inscriptions edited in As. Res. 1801, 1807, TrRAS 1824-26; geographical articles in As.Res., TrRAS etc.

edited: Hitopadeśa or salutary instruction, in the original Sanskrit. Dasa Cumara Charita, abridged by Appayya. Three Satacas or centuries of verses, by Bharti Hari. 15+160+22+111 p. Serampore 1804; edited & translated: The Amara Kosha, a Sanscrit Lexicon (or, Cosha, or Dictionary of the Sanscrit Language by Amara Sinha). 7+11+422+ 219 p. Serampore 1808, 2nd ed. ibid. 1825.

A Grammar of the Sanscrit Language. I. 22+369 p. Calc. 1805 (all publ.); “On the Sanscrit and Pracrit Languages”, As. Res. 7, 1801 = 1805, 199-231 (8Ś); “Sanscrit and Pracrit Poetry”, As. Res. 10, 1808, 387-474 (8Ś).

– “On the Vedas or Sacred Writings of the Hindus”, As. Res. 8, 1805, 369-476 (8Ś).

– “On the Indian and Arabian Divisions of the Zodiac”, As. Res. 9, 1807, 323-376 (8Ś); “On the Notions of Hindu Astronomers concerning the Precession of the Equinoxes and Motions of the Planets”, As. Res. 12, 1816 = 1818, 209-250 (8Ś).

translated: Algebra … of Brahmagupta and Bhascara. 1817; Colebrooke’s translation of the Lilavati, with notes by Haran Chandra Banerji. Calcutta 1893, 2nd ed. 9+201+116 p. Calc. 1927 (with text).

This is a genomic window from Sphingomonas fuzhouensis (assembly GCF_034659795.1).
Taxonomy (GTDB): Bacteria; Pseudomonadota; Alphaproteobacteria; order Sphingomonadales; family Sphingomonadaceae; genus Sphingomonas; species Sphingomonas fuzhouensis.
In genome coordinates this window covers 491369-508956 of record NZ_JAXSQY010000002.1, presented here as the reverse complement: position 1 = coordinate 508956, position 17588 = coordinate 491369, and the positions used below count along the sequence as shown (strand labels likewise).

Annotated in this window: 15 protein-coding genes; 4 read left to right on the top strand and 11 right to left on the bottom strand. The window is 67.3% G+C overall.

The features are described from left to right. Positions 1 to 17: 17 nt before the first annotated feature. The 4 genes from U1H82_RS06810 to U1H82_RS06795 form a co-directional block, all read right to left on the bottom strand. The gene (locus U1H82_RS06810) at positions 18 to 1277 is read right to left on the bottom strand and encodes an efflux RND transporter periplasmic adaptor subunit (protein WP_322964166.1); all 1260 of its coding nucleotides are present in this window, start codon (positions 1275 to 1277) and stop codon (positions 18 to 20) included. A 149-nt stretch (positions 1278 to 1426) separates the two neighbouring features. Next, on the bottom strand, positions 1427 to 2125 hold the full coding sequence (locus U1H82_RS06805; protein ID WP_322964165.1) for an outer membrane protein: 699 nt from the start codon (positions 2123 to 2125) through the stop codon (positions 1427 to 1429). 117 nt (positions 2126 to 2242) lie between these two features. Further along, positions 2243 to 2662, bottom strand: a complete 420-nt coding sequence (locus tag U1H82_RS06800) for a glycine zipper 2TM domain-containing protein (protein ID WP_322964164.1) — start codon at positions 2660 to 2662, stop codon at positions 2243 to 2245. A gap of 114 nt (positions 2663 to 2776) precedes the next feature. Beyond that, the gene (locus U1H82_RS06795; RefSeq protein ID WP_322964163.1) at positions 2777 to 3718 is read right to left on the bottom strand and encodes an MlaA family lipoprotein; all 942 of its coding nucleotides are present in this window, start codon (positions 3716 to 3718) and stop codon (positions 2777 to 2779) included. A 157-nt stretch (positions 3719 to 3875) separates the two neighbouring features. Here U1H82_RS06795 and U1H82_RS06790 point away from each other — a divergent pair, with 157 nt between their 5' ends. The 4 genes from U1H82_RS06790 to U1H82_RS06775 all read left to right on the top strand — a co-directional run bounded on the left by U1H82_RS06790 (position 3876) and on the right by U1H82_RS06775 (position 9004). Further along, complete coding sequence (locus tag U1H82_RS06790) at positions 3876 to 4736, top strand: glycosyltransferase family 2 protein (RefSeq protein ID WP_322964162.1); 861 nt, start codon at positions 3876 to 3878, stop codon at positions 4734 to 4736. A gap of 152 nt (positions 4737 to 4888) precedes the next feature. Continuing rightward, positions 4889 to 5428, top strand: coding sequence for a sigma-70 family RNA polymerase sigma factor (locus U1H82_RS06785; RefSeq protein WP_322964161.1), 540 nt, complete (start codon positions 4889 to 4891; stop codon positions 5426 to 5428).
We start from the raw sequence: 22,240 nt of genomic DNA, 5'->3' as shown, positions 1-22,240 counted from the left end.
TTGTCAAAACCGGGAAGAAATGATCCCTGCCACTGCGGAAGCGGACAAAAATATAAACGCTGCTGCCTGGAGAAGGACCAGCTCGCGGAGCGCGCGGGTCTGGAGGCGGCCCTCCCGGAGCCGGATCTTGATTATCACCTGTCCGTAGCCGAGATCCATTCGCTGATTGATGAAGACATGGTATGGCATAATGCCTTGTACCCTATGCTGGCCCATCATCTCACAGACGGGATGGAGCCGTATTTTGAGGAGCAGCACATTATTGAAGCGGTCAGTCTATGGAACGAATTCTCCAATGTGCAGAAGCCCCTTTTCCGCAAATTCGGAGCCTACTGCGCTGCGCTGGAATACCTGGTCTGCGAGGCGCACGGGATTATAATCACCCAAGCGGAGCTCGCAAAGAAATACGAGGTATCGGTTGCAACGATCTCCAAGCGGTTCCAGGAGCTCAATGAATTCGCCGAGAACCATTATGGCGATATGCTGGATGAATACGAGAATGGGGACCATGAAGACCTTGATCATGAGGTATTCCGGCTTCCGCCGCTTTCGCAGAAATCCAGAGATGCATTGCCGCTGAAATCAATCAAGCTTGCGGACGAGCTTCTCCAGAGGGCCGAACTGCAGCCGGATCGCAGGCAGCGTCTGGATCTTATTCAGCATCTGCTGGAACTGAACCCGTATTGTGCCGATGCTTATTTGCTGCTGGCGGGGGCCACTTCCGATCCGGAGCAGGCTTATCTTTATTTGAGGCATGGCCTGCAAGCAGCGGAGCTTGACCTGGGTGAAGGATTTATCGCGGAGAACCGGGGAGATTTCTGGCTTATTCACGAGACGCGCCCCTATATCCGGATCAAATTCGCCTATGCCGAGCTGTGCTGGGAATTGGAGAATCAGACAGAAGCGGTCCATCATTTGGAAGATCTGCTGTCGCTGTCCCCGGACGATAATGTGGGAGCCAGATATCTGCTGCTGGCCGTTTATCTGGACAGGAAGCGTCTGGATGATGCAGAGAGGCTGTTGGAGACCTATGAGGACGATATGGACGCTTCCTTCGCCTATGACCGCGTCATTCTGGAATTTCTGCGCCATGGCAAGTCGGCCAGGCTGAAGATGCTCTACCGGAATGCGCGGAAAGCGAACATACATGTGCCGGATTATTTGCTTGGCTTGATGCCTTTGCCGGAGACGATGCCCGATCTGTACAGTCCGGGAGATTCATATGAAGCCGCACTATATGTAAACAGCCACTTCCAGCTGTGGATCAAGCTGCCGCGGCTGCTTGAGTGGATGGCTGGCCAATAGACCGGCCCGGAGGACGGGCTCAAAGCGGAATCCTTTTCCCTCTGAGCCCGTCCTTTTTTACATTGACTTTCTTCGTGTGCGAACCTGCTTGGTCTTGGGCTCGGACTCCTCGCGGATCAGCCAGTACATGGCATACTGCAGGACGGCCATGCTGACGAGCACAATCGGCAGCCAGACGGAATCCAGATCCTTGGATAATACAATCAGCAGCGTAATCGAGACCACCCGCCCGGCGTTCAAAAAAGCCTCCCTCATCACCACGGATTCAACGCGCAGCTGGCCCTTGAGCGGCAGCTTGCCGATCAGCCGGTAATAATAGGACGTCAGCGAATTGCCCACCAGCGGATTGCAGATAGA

– “On the Philosophy of the Hindus”, TrRAS 1823-27.

– “On the Hindu Courts of Justice”, TrRAS 2:1, 1829, 166-196.

with H. H. Wilson: The Sa’nkhya Kárika or Memorial Verses on the Sa’nkhya Philosophy, by I’swara Krishna, transl. from the Sanskrit by H. T. C., also the Bháshja or Commentary, transl. & illustrated by an original Commentary by H. H. W. 14+194+48+6 p. L. 1837.

Miscellaneous Essays. 1-2. 465+563 p. L. 1837, 2nd ed. with notes by E. B. Cowell. 1-3. L. 1873.

Sources: Windisch 26-36; Buckland, Dictionary; *T. E. Colebrooke, “The Life of H. T. C.” in *JRAS 5, 1839, 1-61 and in *Misc. Essays 2nd ed. Vol. 1, 1873; Walckenaer, M.A.I.B.L. 16, 220-250; Wikipedia with bust.

*Rosane and Ludo Rocher, The Making of Western Indology: Henry Thomas Colebrooke and the East India Company. London 2001.